Thymus Transplantation With Immunosuppression


The research purpose is to determine if thymus transplantation with immunosuppression is a safe and effective treatment for complete DiGeorge anomaly. The research includes studies to evaluate whether thymus transplantation results in complete DiGeorge anomaly subjects developing a normal immune system.

Full Title of Study: “Thymus Transplantation With Immunosuppression, #884”

Study Type

  • Study Type: Interventional
  • Study Design
    • Allocation: N/A
    • Intervention Model: Single Group Assignment
    • Primary Purpose: Treatment
    • Masking: None (Open Label)
  • Study Primary Completion Date: December 2006

Detailed Description

DiGeorge anomaly is a complex of cardiac defects, parathyroid deficiency, and thymus absence, resulting in profound T-cell deficiency. There is a spectrum of disease in DiGeorge anomaly with respect to all three defects. For complete DiGeorge anomaly subjects with severe T cell defect, the PI had shown that thymus transplantation is safe and efficacious without pretransplantation immunosuppression and with pretransplantation Thymoglobulin and cyclosporine. Some DiGeorge patients have very poor T cell function and are at risk of death from infection or other immune problems; however, these patients have enough T cell function to reject grafts. This protocol was designed for these patients. Atypical phenotype and some typical phenotype DiGeorge subjects were included in this protocol. Atypical complete DiGeorge anomaly patients have rash, lymphadenopathy, and oligoclonal T cell proliferations. The T cells have no markers of thymic function (they do not co-express CD45RA and CD62L; they do not contain T cell receptor rearrangement excision circles, TRECs). Typical complete DiGeorge anomaly patients in this protocol are those whose PHA response >20 fold. Although these patients have very low T cell function, it may be enough to reject a transplant, so Thymoglobulin was used.


  • Biological: Thymus Tissue for Transplantation
    • 3 Thymoglobulin doses given prior to thymus tx. Atypical subjects given Cyclosporine (Csa) pre-tx. Desired Csa concentration 180-300ng/ml. If post-tx T cell count remained <4000/cumm Csa weaned over 8 weeks. If T cell >4,000/cumm, Csa held at 180-300ng/ml. Thymus tissue, donor, & mother of donor were screened for transplant safety. In operating room, thymic slices were transplanted into quadriceps muscle in 1 or both legs. Subjects had routine blood research immune evaluations. 2-3 months post-tx, open biopsy of allograft. Immune blood studies continued on surviving subjects until January 2010. Biological Mother: Mother provided blood sample used for DNA extraction, to identify/look for maternal T cell presence in recipient pre-tx, and/or for immune testing post-tx.

Arms, Groups and Cohorts

  • Experimental: 1
    • Thymus Tissue for Transplantation

Clinical Trial Outcome Measures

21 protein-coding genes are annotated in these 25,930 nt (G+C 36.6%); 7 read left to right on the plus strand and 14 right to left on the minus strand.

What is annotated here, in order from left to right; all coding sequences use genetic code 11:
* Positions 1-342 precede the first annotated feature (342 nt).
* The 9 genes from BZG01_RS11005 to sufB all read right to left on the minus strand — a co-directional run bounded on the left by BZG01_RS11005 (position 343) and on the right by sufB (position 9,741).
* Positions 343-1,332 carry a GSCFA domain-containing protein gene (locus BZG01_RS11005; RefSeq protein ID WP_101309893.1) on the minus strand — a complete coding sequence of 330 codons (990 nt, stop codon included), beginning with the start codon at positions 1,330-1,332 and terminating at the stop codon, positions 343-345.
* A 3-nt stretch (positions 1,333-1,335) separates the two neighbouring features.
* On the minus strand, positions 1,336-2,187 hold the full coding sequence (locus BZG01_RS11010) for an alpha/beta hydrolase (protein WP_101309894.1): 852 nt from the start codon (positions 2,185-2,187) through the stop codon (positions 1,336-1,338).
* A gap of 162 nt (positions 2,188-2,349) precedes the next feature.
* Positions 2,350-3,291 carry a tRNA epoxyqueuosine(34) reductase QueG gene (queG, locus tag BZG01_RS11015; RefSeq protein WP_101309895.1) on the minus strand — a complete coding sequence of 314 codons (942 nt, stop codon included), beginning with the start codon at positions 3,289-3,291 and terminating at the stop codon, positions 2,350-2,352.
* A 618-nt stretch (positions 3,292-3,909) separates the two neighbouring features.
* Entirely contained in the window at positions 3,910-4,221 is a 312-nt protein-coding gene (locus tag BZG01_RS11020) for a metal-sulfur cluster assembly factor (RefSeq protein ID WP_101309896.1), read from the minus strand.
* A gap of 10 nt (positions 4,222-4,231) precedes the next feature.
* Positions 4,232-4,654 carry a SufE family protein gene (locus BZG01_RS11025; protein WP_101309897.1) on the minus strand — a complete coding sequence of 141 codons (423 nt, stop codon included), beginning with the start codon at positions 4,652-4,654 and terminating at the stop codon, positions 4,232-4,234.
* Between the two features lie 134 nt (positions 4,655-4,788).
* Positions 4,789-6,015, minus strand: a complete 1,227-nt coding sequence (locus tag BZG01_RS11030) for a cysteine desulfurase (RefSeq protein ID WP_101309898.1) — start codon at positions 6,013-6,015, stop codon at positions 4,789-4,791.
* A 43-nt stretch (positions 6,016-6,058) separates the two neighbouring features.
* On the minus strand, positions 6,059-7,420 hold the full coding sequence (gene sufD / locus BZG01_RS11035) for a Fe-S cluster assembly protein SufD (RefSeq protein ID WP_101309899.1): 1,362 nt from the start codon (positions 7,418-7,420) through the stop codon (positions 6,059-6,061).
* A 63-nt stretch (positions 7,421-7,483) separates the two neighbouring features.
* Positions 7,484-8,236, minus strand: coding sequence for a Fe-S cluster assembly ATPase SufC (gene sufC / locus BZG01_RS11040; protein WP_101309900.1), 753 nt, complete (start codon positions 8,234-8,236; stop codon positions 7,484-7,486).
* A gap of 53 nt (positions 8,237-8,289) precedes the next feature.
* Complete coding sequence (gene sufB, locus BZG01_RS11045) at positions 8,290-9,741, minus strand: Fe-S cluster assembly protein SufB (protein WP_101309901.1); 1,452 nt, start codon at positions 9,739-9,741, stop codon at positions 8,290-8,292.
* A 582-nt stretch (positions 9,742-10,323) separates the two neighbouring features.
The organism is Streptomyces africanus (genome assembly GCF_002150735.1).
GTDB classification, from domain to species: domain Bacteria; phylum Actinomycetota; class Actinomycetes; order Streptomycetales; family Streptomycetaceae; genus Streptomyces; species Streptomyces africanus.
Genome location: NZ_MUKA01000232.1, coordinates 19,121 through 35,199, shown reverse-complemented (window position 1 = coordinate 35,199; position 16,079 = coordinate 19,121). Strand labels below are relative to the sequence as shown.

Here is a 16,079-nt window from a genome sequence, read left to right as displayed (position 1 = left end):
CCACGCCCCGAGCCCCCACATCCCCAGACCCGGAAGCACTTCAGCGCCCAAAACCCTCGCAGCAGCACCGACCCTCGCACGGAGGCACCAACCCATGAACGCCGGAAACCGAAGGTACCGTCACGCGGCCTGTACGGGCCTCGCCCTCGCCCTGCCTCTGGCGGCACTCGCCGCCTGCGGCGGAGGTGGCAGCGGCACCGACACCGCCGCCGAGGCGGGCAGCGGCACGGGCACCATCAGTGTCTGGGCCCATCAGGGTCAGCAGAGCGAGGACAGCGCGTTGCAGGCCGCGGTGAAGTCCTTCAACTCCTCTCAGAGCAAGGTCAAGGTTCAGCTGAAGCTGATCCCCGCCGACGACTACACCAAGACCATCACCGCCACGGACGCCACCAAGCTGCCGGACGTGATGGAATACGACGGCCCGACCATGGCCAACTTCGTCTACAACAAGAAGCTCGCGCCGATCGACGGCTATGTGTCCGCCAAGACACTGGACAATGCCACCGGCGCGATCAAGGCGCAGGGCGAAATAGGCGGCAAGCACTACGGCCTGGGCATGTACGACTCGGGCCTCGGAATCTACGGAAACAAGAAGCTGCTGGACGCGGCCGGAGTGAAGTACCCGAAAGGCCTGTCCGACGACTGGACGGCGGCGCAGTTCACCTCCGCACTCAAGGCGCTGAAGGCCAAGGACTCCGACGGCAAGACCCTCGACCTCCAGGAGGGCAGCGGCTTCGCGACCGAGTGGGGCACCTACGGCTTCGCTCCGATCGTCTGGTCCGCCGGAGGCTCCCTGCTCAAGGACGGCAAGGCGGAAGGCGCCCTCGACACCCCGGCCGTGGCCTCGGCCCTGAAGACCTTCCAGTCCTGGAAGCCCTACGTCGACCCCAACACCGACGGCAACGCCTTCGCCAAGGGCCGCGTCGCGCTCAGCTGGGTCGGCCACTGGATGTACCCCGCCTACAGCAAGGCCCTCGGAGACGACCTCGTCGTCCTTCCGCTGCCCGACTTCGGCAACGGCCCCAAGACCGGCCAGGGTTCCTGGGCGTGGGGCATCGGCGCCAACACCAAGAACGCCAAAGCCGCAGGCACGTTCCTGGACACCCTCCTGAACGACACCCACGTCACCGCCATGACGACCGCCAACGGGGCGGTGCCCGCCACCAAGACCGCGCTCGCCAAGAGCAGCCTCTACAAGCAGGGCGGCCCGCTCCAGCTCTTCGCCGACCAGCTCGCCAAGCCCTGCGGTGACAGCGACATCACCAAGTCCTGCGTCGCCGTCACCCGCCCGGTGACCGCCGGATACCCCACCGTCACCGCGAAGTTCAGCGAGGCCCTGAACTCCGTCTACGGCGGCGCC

Primary Measures

  • Safety & tolerability of Thymoglobulin and cyclosporine followed by thymus transplantation: Survival at 1 year post-transplantation.
    • Time Frame: 1 year post-transplantation

Secondary Measures

  • Use of additional post transplant immunosuppression after that listed in the protocol.
    • Time Frame: The post thymus transplantation period
    • Use of additional post transplant immunosuppression after that listed in the protocol.
  • Allograft biopsy used to evaluate graft rejection
    • Time Frame: 2 to 4 months post-transplant
    • Evidence of thymus allograft rejection by immunohistochemistry of biopsy
  • CD3 count
    • Time Frame: 10 – 14 months post-transplantation
    • CD3 count in cells/mm3
  • Thymopoiesis
    • Time Frame: 2-4 months after thymus transplantation
    • Evidence of thymopoiesis in thymus allograft by immunohistochemistry of a biopsy
  • CD4 count
    • Time Frame: 10-14 months after thymus transplantation
    • CD4 count in cells/mm3
  • CD8 count
    • Time Frame: 10-14 months after thymus transplantation
    • CD8 count in cells/mm3
  • naive CD4 count
    • Time Frame: 10-14 months after thymus transplantation
    • naive CD4 count in cells/mm3
  • naive CD8 count
    • Time Frame: 10-14 months after thymus transplantation
    • naive CD8 count in cells/mm3

Participating in This Clinical Trial

Transplant Inclusion

  • No age limit – Thyroid studies must be done and if abnormal, must be on therapy DiGeorge diagnosis – must have 1 symptom from the following list: – Heart defect – Hypocalcemia requiring replacement – 22q11 hemizygosity – 10p13 hemizygosity – CHARGE association – Abnormal ears plus mother with diabetes (type I, type II, or gestational) Atypical Diagnosis: – Must have, or have had, a rash. If rash present, biopsy of rash must show T cells in skin. If rash & adenopathy resolved, must still have oligoclonal T cells. – Within 1 month of tx must have PHA response >20 fold above background or >5,000 cpm, whichever is higher, or response can be < this. – Circulating CD3+ T cells >50/mm3 but CD45RA+CD62L+CD3+ T cells <50/mm or <5% of CD3 count, whichever is higher (must be done 2x) – Immunoscope with >40% oligoclonal TCRBV families. A 2nd test per sponsor discretion if T cell numbers increase or activation status changes. – If TREC done pre-tx must have TRECs <100 per 100,000 CD3+ cells. Typical Diagnosis: – Circulating CD3+ CD45RA+ CD62L+ T cells and <50/mm3 or <5% of total T cells – PHA response >20 fold above background or >5,000 cpm, whichever is higher. – 2 studies must show similar immunological findings qualify for this study. – TRECs, if done, should be <100/100,000 CD3 cells Transplant Exclusion: – Heart surgery <4 weeks pre-tx date – Heart surgery anticipated w/in 3 months of proposed tx – Rejection by surgeon or anesthesiologist as surgical candidates – Lack of sufficient muscle tissue to accept 0.2 grams/kg transplant